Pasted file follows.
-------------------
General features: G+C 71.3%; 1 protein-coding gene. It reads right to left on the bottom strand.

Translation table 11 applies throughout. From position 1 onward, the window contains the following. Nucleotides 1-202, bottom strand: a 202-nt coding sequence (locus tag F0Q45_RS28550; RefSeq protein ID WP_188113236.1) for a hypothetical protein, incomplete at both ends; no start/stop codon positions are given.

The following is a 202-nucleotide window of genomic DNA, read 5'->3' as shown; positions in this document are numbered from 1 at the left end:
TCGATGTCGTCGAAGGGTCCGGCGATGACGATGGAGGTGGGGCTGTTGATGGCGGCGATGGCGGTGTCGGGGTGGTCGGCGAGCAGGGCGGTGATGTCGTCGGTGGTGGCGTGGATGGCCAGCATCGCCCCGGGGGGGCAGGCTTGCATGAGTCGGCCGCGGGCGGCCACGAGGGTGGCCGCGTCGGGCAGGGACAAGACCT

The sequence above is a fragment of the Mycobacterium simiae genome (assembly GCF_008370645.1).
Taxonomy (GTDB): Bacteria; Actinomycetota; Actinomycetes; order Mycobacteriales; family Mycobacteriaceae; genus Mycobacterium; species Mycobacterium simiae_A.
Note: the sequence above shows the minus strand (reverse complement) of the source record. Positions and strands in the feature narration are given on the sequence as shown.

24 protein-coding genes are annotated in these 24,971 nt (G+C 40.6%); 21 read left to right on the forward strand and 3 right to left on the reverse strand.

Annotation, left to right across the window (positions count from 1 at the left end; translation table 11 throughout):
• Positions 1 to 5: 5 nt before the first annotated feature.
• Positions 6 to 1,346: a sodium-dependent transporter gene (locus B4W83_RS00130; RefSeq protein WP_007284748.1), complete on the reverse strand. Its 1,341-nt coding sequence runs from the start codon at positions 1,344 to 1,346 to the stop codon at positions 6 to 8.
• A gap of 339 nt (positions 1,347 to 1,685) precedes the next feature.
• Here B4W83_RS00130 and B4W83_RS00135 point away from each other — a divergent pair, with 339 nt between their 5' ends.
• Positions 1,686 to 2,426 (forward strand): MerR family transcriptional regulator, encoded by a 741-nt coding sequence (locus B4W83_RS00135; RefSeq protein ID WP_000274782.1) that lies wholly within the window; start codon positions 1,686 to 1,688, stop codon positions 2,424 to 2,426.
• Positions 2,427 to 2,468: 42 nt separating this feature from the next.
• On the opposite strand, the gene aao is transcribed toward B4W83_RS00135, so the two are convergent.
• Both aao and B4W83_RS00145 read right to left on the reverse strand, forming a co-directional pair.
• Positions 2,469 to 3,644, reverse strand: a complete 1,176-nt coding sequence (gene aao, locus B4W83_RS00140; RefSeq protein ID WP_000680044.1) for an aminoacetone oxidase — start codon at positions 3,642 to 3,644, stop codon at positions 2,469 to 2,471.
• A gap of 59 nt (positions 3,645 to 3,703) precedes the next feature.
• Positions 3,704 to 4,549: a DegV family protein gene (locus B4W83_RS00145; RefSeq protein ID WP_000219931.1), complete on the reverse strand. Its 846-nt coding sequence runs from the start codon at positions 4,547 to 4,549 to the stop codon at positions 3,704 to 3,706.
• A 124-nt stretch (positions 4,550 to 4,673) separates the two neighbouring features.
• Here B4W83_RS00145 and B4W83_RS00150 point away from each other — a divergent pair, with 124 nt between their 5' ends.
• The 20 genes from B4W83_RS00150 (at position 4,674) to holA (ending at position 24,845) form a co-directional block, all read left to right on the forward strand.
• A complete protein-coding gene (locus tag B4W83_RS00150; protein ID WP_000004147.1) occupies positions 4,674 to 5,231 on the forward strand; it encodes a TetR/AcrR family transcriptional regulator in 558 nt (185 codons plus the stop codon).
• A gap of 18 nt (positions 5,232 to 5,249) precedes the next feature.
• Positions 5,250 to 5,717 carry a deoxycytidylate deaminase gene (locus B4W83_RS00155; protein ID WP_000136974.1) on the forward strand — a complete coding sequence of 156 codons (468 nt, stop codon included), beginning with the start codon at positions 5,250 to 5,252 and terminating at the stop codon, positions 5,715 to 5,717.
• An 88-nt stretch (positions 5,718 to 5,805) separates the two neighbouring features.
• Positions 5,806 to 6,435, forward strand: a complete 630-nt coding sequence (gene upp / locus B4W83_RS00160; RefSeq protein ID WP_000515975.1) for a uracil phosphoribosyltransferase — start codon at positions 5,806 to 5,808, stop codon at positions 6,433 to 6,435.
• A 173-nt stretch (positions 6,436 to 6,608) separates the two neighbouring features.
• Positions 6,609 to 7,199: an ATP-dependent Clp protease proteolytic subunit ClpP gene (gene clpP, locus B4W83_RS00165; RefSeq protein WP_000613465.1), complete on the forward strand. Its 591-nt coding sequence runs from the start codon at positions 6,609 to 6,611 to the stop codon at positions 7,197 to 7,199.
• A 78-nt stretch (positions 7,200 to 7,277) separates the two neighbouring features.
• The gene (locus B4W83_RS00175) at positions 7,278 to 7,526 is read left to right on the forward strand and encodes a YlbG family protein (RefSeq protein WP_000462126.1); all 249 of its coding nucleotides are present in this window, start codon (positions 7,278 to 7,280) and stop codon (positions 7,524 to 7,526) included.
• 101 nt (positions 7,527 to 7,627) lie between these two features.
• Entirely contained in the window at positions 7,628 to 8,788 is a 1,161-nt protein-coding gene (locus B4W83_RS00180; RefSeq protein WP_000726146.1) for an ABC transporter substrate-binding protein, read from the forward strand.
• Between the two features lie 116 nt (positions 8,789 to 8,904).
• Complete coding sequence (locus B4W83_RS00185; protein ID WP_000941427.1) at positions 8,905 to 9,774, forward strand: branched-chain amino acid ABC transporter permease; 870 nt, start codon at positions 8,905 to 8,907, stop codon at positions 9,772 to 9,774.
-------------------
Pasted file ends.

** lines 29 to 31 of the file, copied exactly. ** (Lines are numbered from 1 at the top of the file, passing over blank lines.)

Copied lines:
• A 173-nt stretch (positions 6,436 to 6,608) separates the two neighbouring features.
• Positions 6,609 to 7,199: an ATP-dependent Clp protease proteolytic subunit ClpP gene (gene clpP, locus B4W83_RS00165; RefSeq protein WP_000613465.1), complete on the forward strand. Its 591-nt coding sequence runs from the start codon at positions 6,609 to 6,611 to the stop codon at positions 7,197 to 7,199.
• A 78-nt stretch (positions 7,200 to 7,277) separates the two neighbouring features.